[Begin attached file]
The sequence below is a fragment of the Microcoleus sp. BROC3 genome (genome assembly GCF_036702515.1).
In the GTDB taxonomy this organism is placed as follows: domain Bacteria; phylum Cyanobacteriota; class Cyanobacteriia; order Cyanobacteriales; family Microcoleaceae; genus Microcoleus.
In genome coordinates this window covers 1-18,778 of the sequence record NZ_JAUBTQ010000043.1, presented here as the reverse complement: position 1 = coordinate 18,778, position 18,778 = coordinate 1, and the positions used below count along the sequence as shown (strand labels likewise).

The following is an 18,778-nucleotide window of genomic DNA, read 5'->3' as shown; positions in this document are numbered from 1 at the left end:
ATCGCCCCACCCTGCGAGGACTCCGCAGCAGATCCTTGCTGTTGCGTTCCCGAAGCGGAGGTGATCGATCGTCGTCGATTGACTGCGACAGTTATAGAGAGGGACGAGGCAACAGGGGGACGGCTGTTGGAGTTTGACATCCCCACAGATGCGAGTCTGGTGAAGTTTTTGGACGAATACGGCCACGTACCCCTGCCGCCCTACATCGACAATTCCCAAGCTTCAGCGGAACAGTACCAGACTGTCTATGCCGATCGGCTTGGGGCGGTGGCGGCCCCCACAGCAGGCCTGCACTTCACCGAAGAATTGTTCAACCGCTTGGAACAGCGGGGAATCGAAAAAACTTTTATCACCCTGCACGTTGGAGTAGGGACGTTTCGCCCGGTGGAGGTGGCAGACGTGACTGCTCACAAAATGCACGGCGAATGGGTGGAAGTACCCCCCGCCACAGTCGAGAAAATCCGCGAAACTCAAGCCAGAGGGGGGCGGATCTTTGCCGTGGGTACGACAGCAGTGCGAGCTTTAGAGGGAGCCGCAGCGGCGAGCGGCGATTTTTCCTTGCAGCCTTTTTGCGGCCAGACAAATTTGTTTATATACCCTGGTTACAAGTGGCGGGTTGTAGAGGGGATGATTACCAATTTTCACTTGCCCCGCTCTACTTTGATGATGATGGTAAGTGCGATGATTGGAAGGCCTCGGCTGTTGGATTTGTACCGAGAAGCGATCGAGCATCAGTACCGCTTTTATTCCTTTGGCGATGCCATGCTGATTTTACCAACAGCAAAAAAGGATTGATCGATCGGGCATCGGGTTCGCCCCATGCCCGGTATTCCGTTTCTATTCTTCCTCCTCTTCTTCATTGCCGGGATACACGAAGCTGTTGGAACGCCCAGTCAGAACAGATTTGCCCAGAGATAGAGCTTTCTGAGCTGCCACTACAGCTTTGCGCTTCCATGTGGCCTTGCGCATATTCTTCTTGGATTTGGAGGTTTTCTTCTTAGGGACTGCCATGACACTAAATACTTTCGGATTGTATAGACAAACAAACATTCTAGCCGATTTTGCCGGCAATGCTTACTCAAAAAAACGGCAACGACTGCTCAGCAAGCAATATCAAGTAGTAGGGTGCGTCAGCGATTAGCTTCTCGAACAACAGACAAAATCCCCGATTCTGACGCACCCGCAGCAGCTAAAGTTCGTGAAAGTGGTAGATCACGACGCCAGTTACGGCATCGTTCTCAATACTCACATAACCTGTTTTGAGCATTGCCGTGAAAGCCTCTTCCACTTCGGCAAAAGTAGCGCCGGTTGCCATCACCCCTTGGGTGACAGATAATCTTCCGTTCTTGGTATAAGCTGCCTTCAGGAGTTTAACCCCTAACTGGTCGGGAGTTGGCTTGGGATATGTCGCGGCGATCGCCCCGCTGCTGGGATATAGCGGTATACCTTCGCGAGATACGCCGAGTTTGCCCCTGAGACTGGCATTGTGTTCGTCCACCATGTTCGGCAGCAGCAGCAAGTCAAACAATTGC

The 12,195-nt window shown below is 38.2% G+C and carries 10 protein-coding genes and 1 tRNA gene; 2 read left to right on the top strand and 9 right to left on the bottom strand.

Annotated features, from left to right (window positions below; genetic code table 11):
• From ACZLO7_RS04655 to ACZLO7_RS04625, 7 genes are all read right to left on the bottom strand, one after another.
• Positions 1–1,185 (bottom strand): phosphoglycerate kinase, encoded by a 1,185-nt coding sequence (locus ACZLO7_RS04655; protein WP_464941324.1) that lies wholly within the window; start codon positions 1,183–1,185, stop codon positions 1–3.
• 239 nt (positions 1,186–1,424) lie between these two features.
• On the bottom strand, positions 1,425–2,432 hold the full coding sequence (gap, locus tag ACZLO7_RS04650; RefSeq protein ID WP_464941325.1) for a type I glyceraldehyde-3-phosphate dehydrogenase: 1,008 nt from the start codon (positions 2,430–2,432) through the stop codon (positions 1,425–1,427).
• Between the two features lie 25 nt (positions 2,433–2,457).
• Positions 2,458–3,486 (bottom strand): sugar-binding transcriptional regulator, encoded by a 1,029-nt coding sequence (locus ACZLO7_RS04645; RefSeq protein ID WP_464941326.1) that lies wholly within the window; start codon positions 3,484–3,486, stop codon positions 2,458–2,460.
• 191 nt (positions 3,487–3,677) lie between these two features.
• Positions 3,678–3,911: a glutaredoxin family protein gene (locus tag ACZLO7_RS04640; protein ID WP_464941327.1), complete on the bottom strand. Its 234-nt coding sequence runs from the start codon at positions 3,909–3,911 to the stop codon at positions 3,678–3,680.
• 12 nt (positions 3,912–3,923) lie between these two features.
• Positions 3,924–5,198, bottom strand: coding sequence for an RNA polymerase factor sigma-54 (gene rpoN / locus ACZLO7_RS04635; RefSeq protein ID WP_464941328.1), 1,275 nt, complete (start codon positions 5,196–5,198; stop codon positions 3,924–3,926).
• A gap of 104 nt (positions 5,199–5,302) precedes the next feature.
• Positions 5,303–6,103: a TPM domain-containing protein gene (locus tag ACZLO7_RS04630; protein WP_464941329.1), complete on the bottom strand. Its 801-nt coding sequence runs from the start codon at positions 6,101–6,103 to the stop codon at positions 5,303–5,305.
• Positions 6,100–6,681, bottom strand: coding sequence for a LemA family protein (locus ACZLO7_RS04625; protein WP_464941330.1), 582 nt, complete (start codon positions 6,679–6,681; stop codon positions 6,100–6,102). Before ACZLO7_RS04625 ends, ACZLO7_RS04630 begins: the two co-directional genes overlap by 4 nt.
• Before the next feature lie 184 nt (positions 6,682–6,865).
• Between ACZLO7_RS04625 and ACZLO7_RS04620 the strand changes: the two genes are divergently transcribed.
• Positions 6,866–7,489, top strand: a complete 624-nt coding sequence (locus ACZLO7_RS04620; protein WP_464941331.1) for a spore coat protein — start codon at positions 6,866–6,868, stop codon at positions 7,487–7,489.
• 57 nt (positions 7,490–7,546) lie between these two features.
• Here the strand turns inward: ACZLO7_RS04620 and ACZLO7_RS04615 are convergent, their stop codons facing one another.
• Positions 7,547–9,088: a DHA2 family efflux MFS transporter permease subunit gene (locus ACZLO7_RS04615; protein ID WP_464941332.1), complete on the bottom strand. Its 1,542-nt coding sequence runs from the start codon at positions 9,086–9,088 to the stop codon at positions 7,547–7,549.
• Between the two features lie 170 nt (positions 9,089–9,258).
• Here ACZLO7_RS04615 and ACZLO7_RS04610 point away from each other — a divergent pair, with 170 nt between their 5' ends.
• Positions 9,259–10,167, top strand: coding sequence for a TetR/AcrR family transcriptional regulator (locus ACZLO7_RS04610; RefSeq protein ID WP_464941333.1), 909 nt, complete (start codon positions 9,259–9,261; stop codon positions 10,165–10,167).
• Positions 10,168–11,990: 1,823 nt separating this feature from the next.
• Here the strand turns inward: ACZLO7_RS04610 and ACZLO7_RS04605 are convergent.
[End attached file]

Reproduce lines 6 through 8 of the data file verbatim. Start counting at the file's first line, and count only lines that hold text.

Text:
The 12,195-nt window shown below is 38.2% G+C and carries 10 protein-coding genes and 1 tRNA gene; 2 read left to right on the top strand and 9 right to left on the bottom strand.

Annotated features, from left to right (window positions below; genetic code table 11):
• From ACZLO7_RS04655 to ACZLO7_RS04625, 7 genes are all read right to left on the bottom strand, one after another.